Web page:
Wednesday, March 7, 2007

Feeding the world? Or just St. Paul?

DeTocque hasn't heard much more on this besides an NPR piece this afternoon, but the subject bears mention: American food relief to the world's poorest nations.

The way the system currently works, USAID buys wheat, corn, and other agricultural goods from American farmers and then ships them around the globe. This system is relatively inefficient because of the higher costs and time delays involved in the purchase and transportation. The nasty little kicker is that this system provides millions, if not billions, of dollars in subsidies to America's farmers, who like to brag that they're "feeding the world."

Recently, USAID tabled a funding request to allow it to purchase one quarter of its food from local farmers in the respective poor countries. It's obvious that this would reduce the inefficiencies in cost and lag time by buying cheaper local products and quickly redistributing them to the local market, as well as give a direct income boost to third-world farmers. In short, by using some of USAID's food-assistance budget to buy local products, the American government could be feeding more people, doing it faster, and providing desperately-needed cash into third world economies. The NPR report even mentioned a wheat field in Africa that was left unharvested one year despite a bumper crop because no one could afford the goods. It wouldn't have if this proposal gets through.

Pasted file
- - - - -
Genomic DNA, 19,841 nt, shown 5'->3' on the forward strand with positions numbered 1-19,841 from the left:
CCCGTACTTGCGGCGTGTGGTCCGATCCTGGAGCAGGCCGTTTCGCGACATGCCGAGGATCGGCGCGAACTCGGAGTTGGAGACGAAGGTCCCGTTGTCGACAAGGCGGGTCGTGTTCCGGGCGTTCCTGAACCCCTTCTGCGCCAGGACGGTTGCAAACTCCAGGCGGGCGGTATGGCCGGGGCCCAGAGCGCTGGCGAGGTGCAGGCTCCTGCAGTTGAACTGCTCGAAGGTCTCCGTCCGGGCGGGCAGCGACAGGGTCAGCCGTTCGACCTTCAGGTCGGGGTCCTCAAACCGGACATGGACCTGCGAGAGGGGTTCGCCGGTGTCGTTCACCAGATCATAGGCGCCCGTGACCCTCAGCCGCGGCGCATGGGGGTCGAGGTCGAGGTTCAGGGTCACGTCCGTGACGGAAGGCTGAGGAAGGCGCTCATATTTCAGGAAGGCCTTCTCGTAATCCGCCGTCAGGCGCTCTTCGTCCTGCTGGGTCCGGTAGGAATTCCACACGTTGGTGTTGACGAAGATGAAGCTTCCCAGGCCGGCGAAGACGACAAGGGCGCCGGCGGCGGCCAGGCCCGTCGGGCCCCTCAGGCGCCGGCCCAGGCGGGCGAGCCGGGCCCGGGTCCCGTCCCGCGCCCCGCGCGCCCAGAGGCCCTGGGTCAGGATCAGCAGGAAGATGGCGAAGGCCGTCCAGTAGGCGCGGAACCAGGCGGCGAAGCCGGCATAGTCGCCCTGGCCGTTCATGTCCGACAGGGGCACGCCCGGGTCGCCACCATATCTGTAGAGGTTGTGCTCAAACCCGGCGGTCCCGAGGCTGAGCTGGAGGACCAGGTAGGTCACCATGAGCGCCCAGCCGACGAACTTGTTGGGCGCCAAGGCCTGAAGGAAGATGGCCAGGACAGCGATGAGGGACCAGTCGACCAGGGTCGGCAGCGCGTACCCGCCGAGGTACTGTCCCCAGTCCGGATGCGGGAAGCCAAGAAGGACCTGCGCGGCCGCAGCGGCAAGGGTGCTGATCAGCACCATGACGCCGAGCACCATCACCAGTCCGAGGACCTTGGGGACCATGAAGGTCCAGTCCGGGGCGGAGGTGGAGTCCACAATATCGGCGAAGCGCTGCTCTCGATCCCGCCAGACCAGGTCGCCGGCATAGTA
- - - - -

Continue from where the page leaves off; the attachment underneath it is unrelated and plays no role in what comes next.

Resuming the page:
If nothing else, what a wonderful P.R. opportunity for the U.S. -- after nearly 5 years of negative press, this is something the U.S. could hang its hat on. It is therefore astonishing that it's the Democrats who want to derail this extremely reasonable proposal. House Agricultural Committee chairman Collin Peterson (D-MN) literally laughed into the microphone when asked about this issue and essentially called it a non-starter. Why? Well, his Minnesota farmers and truckers would lose a lot of income to those obviously evil, nasty, poor, starving third world wheat growers.

How ridiculous. Congressman Peterson has just proven that he is in no way interested in providing food aid to starving Africans, but is more interested in providing production subsidies to his inefficient farmers. Minnesota's farmers may be doing a little to feed the world, but a 25% reduction in their income could save many, many lives. Aid to America's farmers is being cloaked as aid to Africa. If Congressman Peterson really cared about the world's poor, he would encourage his farmers to leave their highly bloated, subsidized jobs that are a drag on the American economy by setting up retraining programs so that workers could learn new skills. The labor force would then be more sensibly reallocated to higher-paying more technical jobs.

Then we'd have a winning situation in both St. Paul and Lusaka. Instead, Congressman Peterson is taking the easy way out. Shame on him.

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